MORE than 250,000 workers will see their pay packets increased following a boost to the "Real Living Wage" announced today.
But what is it, how much has it gone up by, and how does it differ from the National Living Wage?
What is the Real Living Wage?
The Real Living Wage is the name now used by the Living Wage Foundation for their recommended minimum rate.
It has today increased by 20p to £9.50 per hour for workers outside London.
In London, the Real Living Wage has been boosted by 10p to £10.85.
It is based on what a full-time worker and their family needs to make ends meet, and accounts for private rental costs, council tax, and the costs of food and public transport.
The Foundation also says it should be paid to anyone over the age of 18 "in recognition that young people face the same living costs as everyone else".
In total, the living wage is paid by almost 7,000 employers in the UK, including two-fifths of FTSE 100 companies.
They include a number of household names including IKEA, ITV, and Everton Football Club.
The rate is calculated every November, and accredited employers are committed to any increases.
Laura Gardiner, Living Wage Foundation director, said: "It's an incredibly challenging time for us all, but today's new living wage rates will give a boost to hundreds of thousands of UK workers, including thousands of key and essential workers like cleaners, care workers, and delivery drivers who have kept our economy going.
"Since the start of the pandemic, employers have continued to sign up to a real living wage. These are the employers that will allow us to recover and rebuild from this crisis."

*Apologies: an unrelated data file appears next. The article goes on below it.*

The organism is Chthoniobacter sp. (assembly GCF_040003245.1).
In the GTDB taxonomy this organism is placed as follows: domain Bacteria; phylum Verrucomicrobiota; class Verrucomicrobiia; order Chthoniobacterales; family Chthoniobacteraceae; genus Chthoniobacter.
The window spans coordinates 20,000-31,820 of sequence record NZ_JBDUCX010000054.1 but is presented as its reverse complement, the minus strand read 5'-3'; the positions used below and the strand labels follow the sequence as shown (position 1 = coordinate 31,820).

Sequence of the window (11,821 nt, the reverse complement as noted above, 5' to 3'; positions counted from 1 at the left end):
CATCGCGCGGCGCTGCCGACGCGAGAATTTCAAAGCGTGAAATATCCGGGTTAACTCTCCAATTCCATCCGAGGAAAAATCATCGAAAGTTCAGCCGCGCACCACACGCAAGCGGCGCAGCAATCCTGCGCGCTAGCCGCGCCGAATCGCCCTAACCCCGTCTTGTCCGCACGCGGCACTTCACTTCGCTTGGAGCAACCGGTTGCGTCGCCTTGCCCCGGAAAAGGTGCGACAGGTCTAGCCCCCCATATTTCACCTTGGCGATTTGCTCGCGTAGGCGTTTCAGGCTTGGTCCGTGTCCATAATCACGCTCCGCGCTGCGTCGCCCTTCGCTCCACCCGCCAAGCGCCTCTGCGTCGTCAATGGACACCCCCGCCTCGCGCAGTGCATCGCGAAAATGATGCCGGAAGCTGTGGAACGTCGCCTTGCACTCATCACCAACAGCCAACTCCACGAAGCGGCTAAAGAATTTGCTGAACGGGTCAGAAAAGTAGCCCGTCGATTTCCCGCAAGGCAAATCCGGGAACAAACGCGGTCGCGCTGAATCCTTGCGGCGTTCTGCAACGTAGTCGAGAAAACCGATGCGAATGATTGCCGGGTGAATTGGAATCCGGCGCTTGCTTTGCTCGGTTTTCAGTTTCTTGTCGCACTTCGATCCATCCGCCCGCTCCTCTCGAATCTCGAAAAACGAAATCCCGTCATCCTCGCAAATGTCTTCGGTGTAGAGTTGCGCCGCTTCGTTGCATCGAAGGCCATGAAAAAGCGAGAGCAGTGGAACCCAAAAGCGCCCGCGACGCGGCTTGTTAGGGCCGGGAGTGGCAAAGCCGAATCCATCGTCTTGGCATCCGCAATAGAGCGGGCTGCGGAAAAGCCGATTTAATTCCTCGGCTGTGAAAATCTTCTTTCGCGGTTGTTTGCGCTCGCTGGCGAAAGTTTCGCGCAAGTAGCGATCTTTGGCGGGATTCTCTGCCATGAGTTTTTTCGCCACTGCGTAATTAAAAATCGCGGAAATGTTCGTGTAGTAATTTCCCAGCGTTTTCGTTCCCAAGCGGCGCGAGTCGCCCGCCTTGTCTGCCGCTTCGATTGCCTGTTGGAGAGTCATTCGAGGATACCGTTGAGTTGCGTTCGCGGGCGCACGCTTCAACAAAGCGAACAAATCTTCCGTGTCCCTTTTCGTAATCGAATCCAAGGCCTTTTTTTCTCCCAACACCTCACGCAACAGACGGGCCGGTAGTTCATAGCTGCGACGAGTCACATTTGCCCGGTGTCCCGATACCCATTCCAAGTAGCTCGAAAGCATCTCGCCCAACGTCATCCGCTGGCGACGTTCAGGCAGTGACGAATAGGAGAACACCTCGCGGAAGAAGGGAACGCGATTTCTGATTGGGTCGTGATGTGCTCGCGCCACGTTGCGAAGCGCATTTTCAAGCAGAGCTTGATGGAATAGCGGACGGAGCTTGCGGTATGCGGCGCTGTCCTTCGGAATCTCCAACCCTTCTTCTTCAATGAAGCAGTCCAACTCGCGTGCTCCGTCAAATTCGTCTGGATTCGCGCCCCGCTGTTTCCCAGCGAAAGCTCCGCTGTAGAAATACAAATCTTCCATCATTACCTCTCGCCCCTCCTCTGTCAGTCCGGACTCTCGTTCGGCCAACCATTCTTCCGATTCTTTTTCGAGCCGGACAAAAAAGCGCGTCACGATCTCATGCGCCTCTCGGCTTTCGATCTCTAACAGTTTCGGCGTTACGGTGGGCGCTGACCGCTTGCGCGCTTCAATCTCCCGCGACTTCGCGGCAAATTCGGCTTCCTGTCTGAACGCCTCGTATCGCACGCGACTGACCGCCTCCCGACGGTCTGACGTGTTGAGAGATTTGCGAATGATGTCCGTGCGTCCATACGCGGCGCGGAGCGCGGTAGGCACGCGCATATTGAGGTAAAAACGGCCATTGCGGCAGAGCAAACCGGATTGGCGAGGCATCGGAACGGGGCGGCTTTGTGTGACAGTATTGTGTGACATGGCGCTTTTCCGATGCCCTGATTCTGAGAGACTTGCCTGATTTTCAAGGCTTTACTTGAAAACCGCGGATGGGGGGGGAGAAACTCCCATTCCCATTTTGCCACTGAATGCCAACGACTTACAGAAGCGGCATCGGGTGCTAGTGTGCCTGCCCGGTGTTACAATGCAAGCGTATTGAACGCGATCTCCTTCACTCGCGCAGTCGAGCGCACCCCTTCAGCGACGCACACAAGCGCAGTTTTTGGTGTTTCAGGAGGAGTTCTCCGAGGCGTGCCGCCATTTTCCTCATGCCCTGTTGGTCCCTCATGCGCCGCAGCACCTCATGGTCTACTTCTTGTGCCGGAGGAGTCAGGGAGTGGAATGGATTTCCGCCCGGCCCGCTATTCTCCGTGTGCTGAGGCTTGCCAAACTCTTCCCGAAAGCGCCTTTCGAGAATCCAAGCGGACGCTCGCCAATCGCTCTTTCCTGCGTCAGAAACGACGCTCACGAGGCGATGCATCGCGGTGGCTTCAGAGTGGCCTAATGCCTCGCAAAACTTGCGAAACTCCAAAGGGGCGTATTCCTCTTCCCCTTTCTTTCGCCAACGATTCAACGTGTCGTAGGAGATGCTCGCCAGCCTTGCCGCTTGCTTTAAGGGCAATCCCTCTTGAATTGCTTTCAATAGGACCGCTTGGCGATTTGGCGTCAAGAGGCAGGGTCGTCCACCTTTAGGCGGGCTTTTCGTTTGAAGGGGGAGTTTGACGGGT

What is the National Living Wage?
The National Living Wage is the minimum rate employers are allowed to pay employees aged 25 or over for each hour worked.
It was introduced by Tony Blair's New Labour government in 1999 and was originally called the National Minimum Wage.
In 2011, a campaign group called the Living Wage Foundation was founded to persuade employers to voluntarily pay what it called the National Living Wage.
The National Living Wage was an independently-calculated estimate of the rate workers needed cover their basics needs, and was higher than the National Minimum Wage.
In his 2015 budget, George Osborne re-branded the National Minimum Wage as the National Living Wage, though did not raise the rate to match the Living Wage Foundation's recommended rate.
The minimum rate for under 25s continues to be known as the National Minimum Wage.
As of April 2019, the National Living Wage for people aged 25 and over stands at £8.72.
The National Minimum wage is £8.20 for people aged 21 to 24, £6.45 for people aged 18 to 20, £4.55 for under 18s, and £4.15 for apprentices.
What should I do if my employer isn't paying me the Real Living Wage?
While there's no legal obligation for your employer to pay you more than the National Living Wage, if your company is accredited by the Living Wage Foundation then you should be receiving the Real Living Wage.
The Foundation's head of partnerships Graham Griffiths said anyone concerned can use their online "whistleblowing" service, and any employer not adhering to the Real Living Wage faces losing its accreditation.
Graham said one area where it was "challenging" to pay the living wage were retail and hospitality, but pointed to Ikea, Aldi and Lidl, which have all agreed to pay the same rate.
The scheme was launched in 2001 by parents in East London, and the foundation was set up in 2011.
In 2005 following a growing interest from employers, the Greater London Authority established the Living Wage Unit to calculate what the lowest pay should ideally be.
In 2008 Trust for London selected the scheme as a special initiative and made a grant of more than £1million to campaign for it and set up an accreditation scheme for employers.
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